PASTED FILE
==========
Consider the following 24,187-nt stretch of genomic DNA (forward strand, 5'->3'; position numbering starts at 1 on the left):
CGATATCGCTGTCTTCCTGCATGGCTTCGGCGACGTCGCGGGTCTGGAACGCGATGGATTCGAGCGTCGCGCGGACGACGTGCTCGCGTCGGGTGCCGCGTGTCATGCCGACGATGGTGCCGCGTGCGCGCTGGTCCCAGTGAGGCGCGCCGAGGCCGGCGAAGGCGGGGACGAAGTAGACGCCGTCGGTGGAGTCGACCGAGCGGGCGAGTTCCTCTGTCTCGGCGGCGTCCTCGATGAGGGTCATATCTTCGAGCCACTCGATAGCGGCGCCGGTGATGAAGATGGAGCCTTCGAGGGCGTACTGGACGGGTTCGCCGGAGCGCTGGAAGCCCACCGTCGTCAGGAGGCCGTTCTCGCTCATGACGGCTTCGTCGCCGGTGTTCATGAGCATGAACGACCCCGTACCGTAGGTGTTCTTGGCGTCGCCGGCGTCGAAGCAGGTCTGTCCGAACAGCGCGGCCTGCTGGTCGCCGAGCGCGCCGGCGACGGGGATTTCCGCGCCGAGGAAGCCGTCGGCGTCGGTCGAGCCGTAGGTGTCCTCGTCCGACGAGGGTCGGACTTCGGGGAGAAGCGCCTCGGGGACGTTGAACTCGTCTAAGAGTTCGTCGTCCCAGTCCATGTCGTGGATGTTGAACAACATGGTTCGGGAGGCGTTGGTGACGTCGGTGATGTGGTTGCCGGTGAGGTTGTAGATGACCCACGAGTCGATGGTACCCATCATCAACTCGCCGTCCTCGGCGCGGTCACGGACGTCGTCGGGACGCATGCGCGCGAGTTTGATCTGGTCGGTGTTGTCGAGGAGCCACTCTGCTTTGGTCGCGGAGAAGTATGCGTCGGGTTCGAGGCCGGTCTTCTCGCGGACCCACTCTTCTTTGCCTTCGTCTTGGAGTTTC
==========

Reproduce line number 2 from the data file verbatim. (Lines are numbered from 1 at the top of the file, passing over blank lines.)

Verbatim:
CGATATCGCTGTCTTCCTGCATGGCTTCGGCGACGTCGCGGGTCTGGAACGCGATGGATTCGAGCGTCGCGCGGACGACGTGCTCGCGTCGGGTGCCGCGTGTCATGCCGACGATGGTGCCGCGTGCGCGCTGGTCCCAGTGAGGCGCGCCGAGGCCGGCGAAGGCGGGGACGAAGTAGACGCCGTCGGTGGAGTCGACCGAGCGGGCGAGTTCCTCTGTCTCGGCGGCGTCCTCGATGAGGGTCATATCTTCGAGCCACTCGATAGCGGCGCCGGTGATGAAGATGGAGCCTTCGAGGGCGTACTGGACGGGTTCGCCGGAGCGCTGGAAGCCCACCGTCGTCAGGAGGCCGTTCTCGCTCATGACGGCTTCGTCGCCGGTGTTCATGAGCATGAACGACCCCGTACCGTAGGTGTTCTTGGCGTCGCCGGCGTCGAAGCAGGTCTGTCCGAACAGCGCGGCCTGCTGGTCGCCGAGCGCGCCGGCGACGGGGATTTCCGCGCCGAGGAAGCCGTCGGCGTCGGTCGAGCCGTAGGTGTCCTCGTCCGACGAGGGTCGGACTTCGGGGAGAAGCGCCTCGGGGACGTTGAACTCGTCTAAGAGTTCGTCGTCCCAGTCCATGTCGTGGATGTTGAACAACATGGTTCGGGAGGCGTTGGTGACGTCGGTGATGTGGTTGCCGGTGAGGTTGTAGATGACCCACGAGTCGATGGTACCCATCATCAACTCGCCGTCCTCGGCGCGGTCACGGACGTCGTCGGGACGCATGCGCGCGAGTTTGATCTGGTCGGTGTTGTCGAGGAGCCACTCTGCTTTGGTCGCGGAGAAGTATGCGTCGGGTTCGAGGCCGGTCTTCTCGCGGACCCACTCTTCTTTGCCTTCGTCTTGGAGTTTC